As I contemplate the next stage of my expanding Medical Director role in a new Trust (South Tyneside and Sunderland NHS Foundation Trust) I have reflected on my journey.
Medical leadership in my experience can be placed in 3 broad areas that do overlap: clinical, educational and management leadership.
“If I have seen further, it is by standing on the shoulders of giants”-Sir Isaac Newton.
The above quote aptly describes my journey to date from my medical student days from 1990 at Newcastle University through to where I am. I really have stood on the shoulders of many a giant as I learnt my leadership skills.
As a medical student it was the clinical leadership of the Diabetologists and Endocrinologists that inspired me and helped me develop clinical leadership in my specialty up to the point of Consultanthood. I must also pay due note to those Physicians that have been the giants in general medicine, particularly in North Tees, that encouraged me to maintain my general medicine skills and develop skills in acute medicine. Through training I have been lucky enough to have engaged in educational and management leadership through being an Associate College Tutor, a trainee representative on training committees and Trust management committees-contributing in practical ways to better patient care. It is this that has stood me in good stead to continue my clinical and educational leadership by developing services in Diabetes & Endocrinology and Acute Medicine locally and delivering educational change locally and in the region through various positions.
It was a giant of a Medical Director that inspired me and supported me to become Medical Director at South Tyneside. The last 3-years I can only describe as analogous to a sword being put through fire to build strength. I have never had any media training or formal management training in terms of a degree, as I have often undertaken and completed a number of tasks with the term “got the t-shirt” being my credentials. It has been the “generic” clinical, educational and management leadership skills that I have built over the years by standing on the shoulders of giants that has allowed me to undertake service change at a macro-level and deal with crisis such as suspension of maternity services and retained organs.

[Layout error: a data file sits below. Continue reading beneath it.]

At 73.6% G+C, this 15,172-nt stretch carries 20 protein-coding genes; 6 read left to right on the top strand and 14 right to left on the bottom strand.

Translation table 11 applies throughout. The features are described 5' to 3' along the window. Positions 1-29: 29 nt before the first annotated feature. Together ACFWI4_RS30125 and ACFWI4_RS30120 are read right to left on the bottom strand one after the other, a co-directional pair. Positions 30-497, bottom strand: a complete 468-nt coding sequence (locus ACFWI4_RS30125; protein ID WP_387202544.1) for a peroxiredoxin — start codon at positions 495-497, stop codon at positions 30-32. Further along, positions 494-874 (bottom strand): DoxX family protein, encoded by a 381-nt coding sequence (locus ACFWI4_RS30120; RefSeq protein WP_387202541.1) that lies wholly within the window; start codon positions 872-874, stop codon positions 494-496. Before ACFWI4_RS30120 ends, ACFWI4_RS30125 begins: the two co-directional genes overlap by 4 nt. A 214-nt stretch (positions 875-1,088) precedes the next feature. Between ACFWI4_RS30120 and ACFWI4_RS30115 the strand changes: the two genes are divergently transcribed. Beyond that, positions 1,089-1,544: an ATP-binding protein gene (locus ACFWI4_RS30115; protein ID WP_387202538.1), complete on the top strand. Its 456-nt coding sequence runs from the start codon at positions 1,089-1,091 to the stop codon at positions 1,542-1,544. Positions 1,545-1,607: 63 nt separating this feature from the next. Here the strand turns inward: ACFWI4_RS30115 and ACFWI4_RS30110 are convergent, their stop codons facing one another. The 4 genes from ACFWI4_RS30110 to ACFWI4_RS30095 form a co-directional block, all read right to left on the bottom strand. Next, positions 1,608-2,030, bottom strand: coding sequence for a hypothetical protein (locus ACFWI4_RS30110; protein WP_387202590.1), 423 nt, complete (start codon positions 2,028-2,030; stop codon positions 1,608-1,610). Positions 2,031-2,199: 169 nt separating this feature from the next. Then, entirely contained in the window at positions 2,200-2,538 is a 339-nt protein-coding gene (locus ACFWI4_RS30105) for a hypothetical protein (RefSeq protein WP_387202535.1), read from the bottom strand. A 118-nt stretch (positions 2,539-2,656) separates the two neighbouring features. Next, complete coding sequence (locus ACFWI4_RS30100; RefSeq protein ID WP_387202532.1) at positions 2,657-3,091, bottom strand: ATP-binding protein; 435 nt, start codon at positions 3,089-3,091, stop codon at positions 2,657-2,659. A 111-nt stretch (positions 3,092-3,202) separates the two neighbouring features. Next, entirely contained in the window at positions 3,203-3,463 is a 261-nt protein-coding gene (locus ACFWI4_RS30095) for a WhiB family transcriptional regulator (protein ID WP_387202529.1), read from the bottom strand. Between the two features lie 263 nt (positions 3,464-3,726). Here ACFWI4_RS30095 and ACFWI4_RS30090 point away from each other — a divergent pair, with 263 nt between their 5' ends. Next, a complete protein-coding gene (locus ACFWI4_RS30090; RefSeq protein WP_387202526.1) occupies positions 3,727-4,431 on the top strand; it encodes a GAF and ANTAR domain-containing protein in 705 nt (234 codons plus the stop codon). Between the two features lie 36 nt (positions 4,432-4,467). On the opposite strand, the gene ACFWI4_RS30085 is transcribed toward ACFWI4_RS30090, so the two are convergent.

I have encountered a range of leadership styles over the years and my style can be described as:
“I use a combination of position, responsibility, attitude, skills and behaviour to allow others and the Trust to maximise potential and deliver the very best patient centred services in a sustainable manner”.
I have two pieces of advice:
- Allow others to stand on your shoulders to see further and maximise their potential. They will remember you as I remember all the giants’ shoulders I have stood on.
- Leadership skills in management are but the sum of the leadership skills we all display in clinical practice and teaching. Continue to hone the latter and consider at some point in your career to broadening them to management.